Malignant peripheral nerve sheath tumors (MPNSTs) are highly aggressive soft tissue sarcomas accounting for 3%-10% of all soft tissue sarcomas. Neurofibromatosis type 1 (NF1) is the most important known risk factor. MPNSTs are often diagnosed at an advanced stage when distant metastases have developed. Although surgical resection remains the main treatment for MPNSTs, complete surgical resection is rarely possible. The prognosis for patients with MPNSTs is poor. There is an urgent need for improved therapies. To this end, we investigated whether microRNA (miR), specifically miR-204, might be implicated in MPNSTs because it is located at a cancer-associated genomic region exhibiting high frequency of loss of heterozygosity in tumors. We show that miR-204 expression is downregulated in NF1 and non-NF1 MPNST tumor tissues and in tumor cell lines. Restoring miR-204 expression in MPNST cell lines STS26T (non-NF1), ST88-14 (NF1), and T265p21 (NF1) significantly reduces cellular proliferation, migration, and invasion in vitro. Restoring miR-204 expression in STS26T decreases tumor growth and malignant progression in vivo. We also report that miR-204 inhibits Ras signaling and expression of high mobility group gene A2. These findings support the hypothesis that miR-204 plays critical roles in MPNST development and tumor progression. miR-204 may represent a novel biomarker for diagnosis and a candidate target with which to develop effective therapies for MPNSTs.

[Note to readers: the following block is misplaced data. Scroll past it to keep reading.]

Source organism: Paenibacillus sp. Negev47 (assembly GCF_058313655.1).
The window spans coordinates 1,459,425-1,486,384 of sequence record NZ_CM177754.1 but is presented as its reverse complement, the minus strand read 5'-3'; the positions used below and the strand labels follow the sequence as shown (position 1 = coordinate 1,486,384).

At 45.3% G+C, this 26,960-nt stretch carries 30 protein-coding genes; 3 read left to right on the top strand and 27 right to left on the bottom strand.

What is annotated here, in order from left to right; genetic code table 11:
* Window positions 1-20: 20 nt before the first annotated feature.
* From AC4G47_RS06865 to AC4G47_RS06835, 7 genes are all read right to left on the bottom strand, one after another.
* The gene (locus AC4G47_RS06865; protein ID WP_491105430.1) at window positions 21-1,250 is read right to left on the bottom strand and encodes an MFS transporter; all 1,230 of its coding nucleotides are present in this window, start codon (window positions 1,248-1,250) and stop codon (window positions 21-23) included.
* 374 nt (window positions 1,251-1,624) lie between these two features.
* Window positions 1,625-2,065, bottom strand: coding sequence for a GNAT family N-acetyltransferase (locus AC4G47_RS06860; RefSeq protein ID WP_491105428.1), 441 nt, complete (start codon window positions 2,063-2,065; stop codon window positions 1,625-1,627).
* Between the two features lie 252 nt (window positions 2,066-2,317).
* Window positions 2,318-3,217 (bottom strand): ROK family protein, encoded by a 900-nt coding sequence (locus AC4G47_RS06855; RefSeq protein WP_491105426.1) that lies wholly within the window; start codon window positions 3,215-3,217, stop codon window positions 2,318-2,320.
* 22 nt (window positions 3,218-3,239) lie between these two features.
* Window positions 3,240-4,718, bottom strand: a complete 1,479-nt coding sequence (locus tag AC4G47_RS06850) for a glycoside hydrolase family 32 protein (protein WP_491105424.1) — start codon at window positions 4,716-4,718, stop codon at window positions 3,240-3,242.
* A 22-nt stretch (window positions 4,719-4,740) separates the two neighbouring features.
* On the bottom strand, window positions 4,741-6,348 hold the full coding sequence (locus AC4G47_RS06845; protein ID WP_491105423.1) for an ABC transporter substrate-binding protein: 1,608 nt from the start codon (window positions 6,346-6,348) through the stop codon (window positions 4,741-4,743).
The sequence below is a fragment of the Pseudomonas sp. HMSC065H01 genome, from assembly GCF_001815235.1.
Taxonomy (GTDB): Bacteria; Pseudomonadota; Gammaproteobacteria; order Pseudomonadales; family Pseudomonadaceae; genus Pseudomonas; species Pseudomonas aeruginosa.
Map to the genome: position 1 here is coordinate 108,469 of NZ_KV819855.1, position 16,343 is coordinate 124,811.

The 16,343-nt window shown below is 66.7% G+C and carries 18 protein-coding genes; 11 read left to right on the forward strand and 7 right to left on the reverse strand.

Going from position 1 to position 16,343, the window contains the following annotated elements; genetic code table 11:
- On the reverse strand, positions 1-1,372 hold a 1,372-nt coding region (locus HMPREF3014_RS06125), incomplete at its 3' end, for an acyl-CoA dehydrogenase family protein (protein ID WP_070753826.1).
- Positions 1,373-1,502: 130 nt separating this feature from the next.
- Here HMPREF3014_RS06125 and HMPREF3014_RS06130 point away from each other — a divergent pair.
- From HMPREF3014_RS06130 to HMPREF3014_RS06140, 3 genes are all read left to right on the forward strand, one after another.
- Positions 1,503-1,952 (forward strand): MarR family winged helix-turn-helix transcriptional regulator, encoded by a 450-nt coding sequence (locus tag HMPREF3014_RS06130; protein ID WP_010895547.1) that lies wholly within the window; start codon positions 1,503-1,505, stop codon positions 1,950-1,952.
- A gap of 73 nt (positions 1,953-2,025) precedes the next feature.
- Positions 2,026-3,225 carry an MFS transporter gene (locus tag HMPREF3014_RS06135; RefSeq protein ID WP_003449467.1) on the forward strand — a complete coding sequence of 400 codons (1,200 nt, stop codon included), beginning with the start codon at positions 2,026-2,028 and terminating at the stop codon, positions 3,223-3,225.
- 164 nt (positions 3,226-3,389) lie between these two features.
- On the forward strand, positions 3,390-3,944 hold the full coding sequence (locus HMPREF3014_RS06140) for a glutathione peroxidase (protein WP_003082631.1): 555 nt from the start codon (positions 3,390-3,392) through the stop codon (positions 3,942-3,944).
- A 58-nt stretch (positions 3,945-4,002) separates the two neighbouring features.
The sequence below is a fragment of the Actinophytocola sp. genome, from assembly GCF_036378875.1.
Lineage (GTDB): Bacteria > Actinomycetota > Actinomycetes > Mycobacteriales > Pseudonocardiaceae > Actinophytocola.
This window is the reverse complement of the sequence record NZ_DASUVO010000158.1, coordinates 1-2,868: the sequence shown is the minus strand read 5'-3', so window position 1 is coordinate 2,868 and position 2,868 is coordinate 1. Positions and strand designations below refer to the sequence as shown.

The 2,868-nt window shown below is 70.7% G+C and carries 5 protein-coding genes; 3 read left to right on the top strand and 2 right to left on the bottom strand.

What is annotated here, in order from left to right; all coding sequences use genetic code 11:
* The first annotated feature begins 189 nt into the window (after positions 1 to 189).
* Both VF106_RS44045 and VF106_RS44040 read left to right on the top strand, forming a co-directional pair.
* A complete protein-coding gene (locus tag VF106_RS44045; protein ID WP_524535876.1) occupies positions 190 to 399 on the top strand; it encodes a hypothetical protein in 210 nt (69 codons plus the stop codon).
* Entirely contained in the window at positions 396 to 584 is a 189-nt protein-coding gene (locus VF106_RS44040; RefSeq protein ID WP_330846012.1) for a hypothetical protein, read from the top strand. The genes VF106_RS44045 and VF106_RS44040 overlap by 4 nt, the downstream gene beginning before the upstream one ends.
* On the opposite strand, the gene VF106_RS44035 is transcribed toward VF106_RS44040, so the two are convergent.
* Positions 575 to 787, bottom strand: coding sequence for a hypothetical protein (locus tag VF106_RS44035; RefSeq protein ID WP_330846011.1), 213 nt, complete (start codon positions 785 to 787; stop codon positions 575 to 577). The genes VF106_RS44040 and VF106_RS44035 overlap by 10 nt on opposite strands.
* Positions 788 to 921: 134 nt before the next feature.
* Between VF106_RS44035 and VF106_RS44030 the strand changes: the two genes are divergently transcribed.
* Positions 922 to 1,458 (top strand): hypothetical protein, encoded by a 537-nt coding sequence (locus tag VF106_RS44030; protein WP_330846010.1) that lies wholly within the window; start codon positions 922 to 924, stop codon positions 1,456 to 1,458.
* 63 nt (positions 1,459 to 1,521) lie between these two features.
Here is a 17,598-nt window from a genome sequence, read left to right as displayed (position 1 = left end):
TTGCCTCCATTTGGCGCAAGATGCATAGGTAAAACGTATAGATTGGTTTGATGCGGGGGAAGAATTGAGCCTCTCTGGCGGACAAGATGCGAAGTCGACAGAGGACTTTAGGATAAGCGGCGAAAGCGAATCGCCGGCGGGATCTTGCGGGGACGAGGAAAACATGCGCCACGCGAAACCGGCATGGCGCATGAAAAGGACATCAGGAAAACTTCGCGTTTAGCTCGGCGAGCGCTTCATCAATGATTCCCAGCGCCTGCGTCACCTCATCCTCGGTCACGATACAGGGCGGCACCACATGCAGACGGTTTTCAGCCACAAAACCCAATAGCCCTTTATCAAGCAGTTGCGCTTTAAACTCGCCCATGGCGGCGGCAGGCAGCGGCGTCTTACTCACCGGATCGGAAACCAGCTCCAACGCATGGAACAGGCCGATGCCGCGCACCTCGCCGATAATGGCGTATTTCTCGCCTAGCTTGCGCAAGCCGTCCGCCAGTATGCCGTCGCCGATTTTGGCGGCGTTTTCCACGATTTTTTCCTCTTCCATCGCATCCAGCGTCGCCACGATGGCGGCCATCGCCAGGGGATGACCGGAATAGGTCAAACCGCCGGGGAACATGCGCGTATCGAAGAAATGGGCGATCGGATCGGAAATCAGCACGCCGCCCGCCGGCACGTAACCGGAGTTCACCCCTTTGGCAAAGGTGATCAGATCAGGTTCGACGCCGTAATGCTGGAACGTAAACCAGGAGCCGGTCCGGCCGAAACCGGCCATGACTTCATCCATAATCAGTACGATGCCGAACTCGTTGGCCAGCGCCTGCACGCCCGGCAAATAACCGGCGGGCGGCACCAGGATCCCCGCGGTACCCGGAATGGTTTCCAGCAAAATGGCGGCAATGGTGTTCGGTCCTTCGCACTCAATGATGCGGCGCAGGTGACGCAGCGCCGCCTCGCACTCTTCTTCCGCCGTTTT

Progression-free survival (PFS) per central assessment (A) and overall survival (B). Tumor assessments that were taken after initiation of any non–AMG 102 antitumor therapy, tumor resection, or first tumor progression were excluded from PFS. All deaths were included. PFS was defined as the time in weeks from the first dose of AMG 102 to first progression by Macdonald criteria or death from any cause, whichever occurred first. Patients who did not progress or die were censored at the last evaluable radiograph. If a patient had no evaluable postbaseline radiograph and did not die, then the patient was censored at day 1.